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CLASSY cooperative project
Funded by Agence Nationale de la Recherche (ANR) - (2018-2022)
Our Solar System is the only planetary system that can be thoroughly
explored by spacecrafts and by the analysis of planetary samples in the
laboratory. It provides a unique glance at the mechanisms leading to
stars and planets formation, a vision that is complementary to that
derived from remote observations of nascent planetary systems.
Chemical, dynamical and chronological information is trapped in the
more primitive bodies that escaped extensive planetary evolution, as
asteroids, comets and Kuiper Belt Objects (KBOs). The composition of
these so-called small bodies then constitutes a major and outstanding
spectro-photometry allows for systematic surveys and therefore provides
a global appraisal of the compositional diversity of the small body
population as a whole. However, the composition of dark small bodies
remains poorly known and presently, a number of fundamental issues are
still pending :
The interpretation of VNIR spectra is the angular stone of all these issues and the central objective of CLASSY.
Our proposal arises in the general context of a wealth of data
collected by the space missions ROSETTA, DAWN and NEW HORIZONS. We
benefit from high quality and high spatial resolution multi-angular
VNIR observations with unprecedented photometric accuracy. The
interpretation of these data will lead to major results on the
composition of a comet (67P/CG), the type C asteroid Ceres and KBO 2017
MU 69, shading new light on the interpretation of the taxonomic
spectral classes in term of composition, and on the asteroid-comet
continuum. However, this interpretation requires experimental data that
have not been measured so far.
CLASSY aims at
conducting these experiments and interpreting the spectral data from
the space missions mentionned above. We will study experimentally the
effects of the first stages of space weathering (ions irradiation) on
the VNIR spectra of dark analogs, and investigate the composition and
textural parameters that control VNIR spectra through multi-angular
radio-spectro-goniometric measurements on sub-micrometric
The CLASSY consortium is multidisciplinary and includes 5 laboratories :
- What composition is associated with each taxonomic spectral class ?
- Does space weathering play a role in the definition of taxonomic spectral classes ?
- How are they linked with available cosmomaterials ?
- Institut de Planetologie et d’Astrophysique de Grenoble (IPAG, Grenoble): P. Beck, L. Bonal, O. Brissaud, L. Flandinet, O. Poch, E. Quirico, B. Schmitt
- IAS (Institut d’Astrophysique Spatiale, Orsay): A. Aleon-Toppani, D. Baklouti, R. Brunetto, C. Lantz and Z. Djouadi.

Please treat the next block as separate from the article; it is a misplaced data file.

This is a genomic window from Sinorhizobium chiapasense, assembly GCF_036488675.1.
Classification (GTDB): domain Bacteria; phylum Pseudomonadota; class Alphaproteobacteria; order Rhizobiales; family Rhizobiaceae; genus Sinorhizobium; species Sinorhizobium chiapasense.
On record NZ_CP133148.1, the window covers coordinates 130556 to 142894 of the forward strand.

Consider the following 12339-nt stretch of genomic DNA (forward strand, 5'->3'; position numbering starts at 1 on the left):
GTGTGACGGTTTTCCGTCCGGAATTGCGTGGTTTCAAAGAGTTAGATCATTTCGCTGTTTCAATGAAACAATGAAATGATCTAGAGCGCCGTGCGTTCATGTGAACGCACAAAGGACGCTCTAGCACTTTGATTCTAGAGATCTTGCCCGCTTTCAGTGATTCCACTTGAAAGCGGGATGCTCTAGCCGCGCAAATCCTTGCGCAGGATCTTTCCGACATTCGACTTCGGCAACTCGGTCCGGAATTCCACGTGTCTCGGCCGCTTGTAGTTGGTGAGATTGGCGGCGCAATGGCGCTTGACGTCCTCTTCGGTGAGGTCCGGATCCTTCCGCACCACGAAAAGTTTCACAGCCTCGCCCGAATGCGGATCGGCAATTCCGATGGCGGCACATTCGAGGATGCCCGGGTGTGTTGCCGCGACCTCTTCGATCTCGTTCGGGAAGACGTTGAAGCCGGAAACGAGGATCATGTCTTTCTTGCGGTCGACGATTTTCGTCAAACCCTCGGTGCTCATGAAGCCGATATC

- Unite Materiaux et Transformations (UMET, Lille): F. De la Pena, C. Depecker, C. Le Guillou, H. Leroux
- Laboratoire d’Etudes Spatiales et Instrumentations en Astrophysique (LESIA, Meudon): A. Barucci, S. Erard, S. Fornasier, F. Merlin
- Museum National d’Histoire Naturelle (MNHN): M. Roskosz
CLASSY gathers a broad range of fields as Planetary and Space sciences,
Surface sciences, Material Sciences, Meteoritics, Mineralogy,
Irradiation physics and Data science. Most of researchers belonging to
this consortium have been used to collaborate together, and they share
many common publications. CLASSY offers the opportunity to strengthen
these collaborations, and to provide innovative in- terpretations and
breakthrough of data collected by space missions of primary interest.
It will also form a internationally competitive team that will apply
for grains that will be returned back to Earth by the Hayabusa 2 and
CLASSY is organized along 3 main tasks:
Task 1: Ion
irradiation experiments that aim at investigating the first stage of
space weathering, as the effects of solar wind irradiation on dark
surfaces analogs and carbonaceous chondrites. The samples will be
characterized with microanalytical techniques, before and after
irradiation, and their spectral properties characterized as well.
Task 2: Multi-angular
reflectance experiments that aim at studying the spectral reflectance
properties of dark small bodies analogs and carbonaceous chondrites,
and irradiated samples as well (Task 1). High signal-to-noise ratio and
multi-angular bi-directional reflec- tance data will be collected with
a unique home-made instrument designed and built at IPAG.
Submicrometric fine-grained porous analogs will be produced through
Task 3: Interpretation
of spectral data of dark small bodies based on Tasks 1 and 2, in
particular those collected by the space missions Rosetta, Dawn and New
Horizons, for which multi-angular and extensive independent constraints
on surface composition are available.